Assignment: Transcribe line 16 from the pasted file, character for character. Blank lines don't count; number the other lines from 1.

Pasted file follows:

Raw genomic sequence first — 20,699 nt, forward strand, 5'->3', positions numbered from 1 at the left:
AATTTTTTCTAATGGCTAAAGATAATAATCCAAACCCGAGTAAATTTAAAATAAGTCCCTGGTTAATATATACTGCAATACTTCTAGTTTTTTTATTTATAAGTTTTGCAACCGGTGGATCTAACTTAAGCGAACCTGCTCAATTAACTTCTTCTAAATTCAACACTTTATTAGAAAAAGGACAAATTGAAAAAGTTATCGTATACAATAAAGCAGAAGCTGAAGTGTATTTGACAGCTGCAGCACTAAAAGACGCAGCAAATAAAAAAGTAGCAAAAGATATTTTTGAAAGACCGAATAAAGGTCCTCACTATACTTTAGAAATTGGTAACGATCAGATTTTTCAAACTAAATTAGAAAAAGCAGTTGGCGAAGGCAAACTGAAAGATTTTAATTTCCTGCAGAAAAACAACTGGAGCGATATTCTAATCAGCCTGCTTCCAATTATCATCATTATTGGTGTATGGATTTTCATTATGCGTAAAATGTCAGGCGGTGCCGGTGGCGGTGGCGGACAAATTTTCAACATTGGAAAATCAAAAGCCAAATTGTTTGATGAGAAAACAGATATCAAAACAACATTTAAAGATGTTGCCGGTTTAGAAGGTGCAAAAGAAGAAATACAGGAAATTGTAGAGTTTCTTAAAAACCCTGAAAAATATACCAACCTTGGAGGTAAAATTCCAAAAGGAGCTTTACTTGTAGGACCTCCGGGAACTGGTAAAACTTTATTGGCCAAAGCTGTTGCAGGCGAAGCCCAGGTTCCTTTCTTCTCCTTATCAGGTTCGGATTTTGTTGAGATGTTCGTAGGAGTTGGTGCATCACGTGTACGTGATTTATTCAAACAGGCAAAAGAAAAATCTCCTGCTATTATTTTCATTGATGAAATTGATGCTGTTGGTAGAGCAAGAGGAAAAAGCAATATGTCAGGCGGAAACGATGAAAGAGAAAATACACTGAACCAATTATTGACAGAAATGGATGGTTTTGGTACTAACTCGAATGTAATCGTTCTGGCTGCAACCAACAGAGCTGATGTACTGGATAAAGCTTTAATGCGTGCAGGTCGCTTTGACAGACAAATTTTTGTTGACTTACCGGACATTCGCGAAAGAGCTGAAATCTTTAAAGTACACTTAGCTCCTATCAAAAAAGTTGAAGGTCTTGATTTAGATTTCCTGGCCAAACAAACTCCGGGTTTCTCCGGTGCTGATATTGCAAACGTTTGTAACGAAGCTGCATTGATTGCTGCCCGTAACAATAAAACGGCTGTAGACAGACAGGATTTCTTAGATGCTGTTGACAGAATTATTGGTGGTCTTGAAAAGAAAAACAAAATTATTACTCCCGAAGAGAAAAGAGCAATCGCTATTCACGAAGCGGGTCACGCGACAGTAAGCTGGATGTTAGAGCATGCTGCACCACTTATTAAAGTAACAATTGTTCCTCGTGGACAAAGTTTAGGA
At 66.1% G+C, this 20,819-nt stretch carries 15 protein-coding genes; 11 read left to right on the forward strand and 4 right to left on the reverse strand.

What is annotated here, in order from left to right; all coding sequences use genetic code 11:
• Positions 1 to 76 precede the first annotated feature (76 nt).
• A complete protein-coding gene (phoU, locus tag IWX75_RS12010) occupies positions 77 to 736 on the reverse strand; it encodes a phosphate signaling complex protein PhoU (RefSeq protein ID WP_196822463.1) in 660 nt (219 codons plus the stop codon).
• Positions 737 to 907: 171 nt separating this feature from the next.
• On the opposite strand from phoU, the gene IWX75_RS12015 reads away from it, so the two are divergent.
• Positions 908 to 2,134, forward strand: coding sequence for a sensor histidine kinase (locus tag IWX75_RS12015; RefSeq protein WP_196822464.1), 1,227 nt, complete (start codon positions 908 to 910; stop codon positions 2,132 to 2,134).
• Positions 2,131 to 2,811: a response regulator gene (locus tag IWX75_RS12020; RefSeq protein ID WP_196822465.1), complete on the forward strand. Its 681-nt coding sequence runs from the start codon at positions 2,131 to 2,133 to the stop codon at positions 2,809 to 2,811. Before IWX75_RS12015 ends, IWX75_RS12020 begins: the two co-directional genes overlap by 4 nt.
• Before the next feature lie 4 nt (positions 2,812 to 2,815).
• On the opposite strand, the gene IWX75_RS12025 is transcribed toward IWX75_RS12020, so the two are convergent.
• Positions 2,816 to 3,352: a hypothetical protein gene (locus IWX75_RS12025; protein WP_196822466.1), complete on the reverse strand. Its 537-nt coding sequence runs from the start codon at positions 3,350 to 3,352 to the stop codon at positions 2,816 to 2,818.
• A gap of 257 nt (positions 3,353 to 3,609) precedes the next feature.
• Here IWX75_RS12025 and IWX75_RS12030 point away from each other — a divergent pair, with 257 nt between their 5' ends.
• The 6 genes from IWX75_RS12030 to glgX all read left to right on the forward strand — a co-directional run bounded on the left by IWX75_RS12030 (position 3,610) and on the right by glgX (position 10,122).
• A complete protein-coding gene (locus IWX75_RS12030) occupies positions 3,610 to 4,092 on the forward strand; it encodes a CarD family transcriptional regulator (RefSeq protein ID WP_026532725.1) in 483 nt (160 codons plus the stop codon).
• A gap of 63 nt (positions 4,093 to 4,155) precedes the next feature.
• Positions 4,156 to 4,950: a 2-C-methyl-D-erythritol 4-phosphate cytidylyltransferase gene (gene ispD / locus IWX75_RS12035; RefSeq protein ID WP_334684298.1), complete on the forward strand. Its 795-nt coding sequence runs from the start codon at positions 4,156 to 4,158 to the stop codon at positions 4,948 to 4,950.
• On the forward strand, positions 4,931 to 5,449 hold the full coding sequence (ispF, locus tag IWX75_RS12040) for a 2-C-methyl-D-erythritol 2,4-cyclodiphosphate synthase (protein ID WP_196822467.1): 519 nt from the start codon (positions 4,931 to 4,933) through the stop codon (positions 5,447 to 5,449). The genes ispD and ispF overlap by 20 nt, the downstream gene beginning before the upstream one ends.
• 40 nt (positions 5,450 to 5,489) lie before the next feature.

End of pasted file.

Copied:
• The 6 genes from IWX75_RS12030 to glgX all read left to right on the forward strand — a co-directional run bounded on the left by IWX75_RS12030 (position 3,610) and on the right by glgX (position 10,122).